Over the last few days I’ve been trying out quite a bit of new software as part of a couple of new projects. This includes the Vienna RSS client, the WordPress blogging engine, and the PHPMyAdmin web-based interface to MySQL. Along the way I’ve noticed the same repeating problem in each of these products, and it’s one that I’ve seen in numerous other products over the years. Here’s a screenshot from Vienna (an otherwise very nice application) that clearly shows the bug:
Do you see it? Apple fixed this problem way back in MacOS 1.0. Not Mac OS X 1.0, mind you, but the original classic Mac OS from 1984. Sadly most programmers–including most Mac programmers–have not yet learned what Raskin/Jobs/Hertzfeld/Atkinson/et al. knew more than 20 years ago:
Do not confirm user actions!
If the user tells the computer to delete a file/news item/database record/etc., then the program should go ahead and delete it. It should not ask the user if they really meant to delete the item. Even Ken Thompson, S.R. Bourne, and Dennis Ritchie knew this rule when they designed the Unix shell! The rm command deletes a file. It does not ask if the user really meant to do it. However, there is a corollary to this rule:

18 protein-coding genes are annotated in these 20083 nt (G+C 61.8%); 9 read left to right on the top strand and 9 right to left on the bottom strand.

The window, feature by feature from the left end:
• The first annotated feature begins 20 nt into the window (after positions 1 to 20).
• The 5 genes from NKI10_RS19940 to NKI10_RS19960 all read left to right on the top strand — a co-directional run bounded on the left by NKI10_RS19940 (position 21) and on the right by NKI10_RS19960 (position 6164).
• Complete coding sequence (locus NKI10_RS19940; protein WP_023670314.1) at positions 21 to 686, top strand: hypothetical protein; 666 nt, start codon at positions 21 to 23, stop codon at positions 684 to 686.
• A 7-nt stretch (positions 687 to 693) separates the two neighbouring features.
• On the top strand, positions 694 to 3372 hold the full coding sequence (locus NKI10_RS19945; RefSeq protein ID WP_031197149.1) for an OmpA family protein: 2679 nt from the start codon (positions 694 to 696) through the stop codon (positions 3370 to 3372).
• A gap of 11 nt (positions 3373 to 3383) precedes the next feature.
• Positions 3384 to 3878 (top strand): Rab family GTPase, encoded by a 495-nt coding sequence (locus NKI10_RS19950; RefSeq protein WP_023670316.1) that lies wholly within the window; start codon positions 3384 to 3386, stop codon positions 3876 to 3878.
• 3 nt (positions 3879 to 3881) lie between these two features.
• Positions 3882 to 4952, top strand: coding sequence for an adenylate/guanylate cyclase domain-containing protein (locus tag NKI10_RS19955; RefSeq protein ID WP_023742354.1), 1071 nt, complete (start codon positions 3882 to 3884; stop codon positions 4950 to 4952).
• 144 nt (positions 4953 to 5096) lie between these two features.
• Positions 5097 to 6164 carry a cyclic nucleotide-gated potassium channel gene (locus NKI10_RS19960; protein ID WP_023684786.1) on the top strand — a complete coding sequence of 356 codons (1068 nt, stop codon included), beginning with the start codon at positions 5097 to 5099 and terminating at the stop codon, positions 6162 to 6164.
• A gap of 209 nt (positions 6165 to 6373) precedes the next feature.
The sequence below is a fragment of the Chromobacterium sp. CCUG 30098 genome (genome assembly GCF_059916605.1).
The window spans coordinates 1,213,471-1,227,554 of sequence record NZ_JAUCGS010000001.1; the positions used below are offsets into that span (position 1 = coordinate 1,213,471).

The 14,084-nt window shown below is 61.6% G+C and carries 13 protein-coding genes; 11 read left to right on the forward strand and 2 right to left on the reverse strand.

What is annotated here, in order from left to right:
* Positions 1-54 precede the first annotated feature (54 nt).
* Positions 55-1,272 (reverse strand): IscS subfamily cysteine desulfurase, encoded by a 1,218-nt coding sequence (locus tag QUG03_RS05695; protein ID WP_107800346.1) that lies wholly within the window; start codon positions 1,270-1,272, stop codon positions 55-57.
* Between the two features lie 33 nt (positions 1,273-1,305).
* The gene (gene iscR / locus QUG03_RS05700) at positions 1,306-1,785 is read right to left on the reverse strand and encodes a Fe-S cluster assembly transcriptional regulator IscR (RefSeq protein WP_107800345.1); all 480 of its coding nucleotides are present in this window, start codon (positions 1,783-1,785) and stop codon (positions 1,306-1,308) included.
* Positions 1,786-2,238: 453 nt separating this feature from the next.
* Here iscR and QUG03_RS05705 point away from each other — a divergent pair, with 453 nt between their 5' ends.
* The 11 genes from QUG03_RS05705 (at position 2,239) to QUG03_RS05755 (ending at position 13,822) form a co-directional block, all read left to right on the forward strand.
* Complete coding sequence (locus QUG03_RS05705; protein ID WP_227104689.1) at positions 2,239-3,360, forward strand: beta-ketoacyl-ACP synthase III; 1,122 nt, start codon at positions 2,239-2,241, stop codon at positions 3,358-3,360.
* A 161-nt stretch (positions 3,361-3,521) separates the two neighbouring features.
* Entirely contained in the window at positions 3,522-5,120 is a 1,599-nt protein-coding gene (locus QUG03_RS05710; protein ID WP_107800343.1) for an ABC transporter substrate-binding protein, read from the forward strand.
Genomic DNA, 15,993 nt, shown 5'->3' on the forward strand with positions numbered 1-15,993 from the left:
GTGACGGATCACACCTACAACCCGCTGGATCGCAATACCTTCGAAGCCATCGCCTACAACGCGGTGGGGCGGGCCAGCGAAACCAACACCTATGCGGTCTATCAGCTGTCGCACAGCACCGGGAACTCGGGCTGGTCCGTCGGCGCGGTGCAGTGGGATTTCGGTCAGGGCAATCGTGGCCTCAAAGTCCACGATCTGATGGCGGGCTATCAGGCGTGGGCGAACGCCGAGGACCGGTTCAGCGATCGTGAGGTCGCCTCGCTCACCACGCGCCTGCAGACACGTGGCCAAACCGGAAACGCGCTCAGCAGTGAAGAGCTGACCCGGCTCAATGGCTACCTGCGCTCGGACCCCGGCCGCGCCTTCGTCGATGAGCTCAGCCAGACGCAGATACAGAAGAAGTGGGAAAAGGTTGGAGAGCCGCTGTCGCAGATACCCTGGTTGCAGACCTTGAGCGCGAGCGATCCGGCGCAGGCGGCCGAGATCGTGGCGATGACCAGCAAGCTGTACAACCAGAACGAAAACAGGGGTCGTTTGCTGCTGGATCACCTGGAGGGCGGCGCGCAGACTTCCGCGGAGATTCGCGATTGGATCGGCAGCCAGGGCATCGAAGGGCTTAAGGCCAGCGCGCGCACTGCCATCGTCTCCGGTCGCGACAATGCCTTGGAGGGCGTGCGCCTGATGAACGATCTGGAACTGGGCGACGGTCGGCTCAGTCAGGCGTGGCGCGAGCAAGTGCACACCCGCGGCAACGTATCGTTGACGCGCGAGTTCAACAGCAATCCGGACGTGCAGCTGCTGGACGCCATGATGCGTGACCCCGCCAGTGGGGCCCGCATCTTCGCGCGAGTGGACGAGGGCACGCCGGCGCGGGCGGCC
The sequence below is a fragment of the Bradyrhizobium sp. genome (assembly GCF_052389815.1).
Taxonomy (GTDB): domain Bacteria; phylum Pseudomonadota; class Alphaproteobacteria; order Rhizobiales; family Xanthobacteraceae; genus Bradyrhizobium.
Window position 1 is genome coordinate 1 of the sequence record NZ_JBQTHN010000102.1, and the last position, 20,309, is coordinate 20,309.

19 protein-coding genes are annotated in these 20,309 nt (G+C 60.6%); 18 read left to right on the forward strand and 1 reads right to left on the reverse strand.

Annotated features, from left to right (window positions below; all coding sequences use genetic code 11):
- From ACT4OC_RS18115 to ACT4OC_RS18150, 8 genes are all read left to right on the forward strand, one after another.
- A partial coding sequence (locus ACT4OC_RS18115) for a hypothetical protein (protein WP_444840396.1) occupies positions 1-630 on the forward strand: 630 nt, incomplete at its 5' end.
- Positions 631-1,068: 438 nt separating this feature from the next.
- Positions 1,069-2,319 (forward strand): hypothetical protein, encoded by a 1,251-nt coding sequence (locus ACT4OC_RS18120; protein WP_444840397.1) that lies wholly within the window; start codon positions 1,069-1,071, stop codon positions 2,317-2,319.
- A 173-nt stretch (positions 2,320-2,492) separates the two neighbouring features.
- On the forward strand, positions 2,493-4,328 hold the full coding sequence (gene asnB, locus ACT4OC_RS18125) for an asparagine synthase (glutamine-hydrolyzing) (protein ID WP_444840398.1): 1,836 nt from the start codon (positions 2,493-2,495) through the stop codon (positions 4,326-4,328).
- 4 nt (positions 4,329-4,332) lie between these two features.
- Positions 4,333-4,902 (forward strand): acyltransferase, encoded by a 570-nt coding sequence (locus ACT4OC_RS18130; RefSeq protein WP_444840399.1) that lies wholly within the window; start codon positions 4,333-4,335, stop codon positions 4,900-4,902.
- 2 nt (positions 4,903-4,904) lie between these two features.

Let the user undo the change if they change their minds.
This is the part Unix forgot. However, the engineers who designed VMS remembered it, and helpfully provided an undelete command 25 years ago. Have we really forgotten that?
Confirmation is annoying and unhelpful. More importantly, it doesn’t work. Users confirm actions so much more often than they deny them that they develop muscle memory for pressing the OK button. It happens quickly and without conscious thought. More than once I’ve done something stupid, and gone right ahead and confirmed it. Sometimes I’ve even realized my mistake as I was pressing the confirmation button anyway. The hand is faster than the mind. Confirmation is not an adequate substitute for Undo.
Few things a user is likely to do on a computer are really undoable, up to and including shutting it down. Confirmation should be reserved only for extreme cases that are truly undoable: securely deleting a file, for example (and I’m not 100% sure about that one). Even then, many tasks that are not undoable are so trivial that they should not be confirmed (burning a CD, printing a page). The default assumption should almost always be that the user knows what they are doing, and told the computer to do what the user wanted done. The computer should do it without further interruption.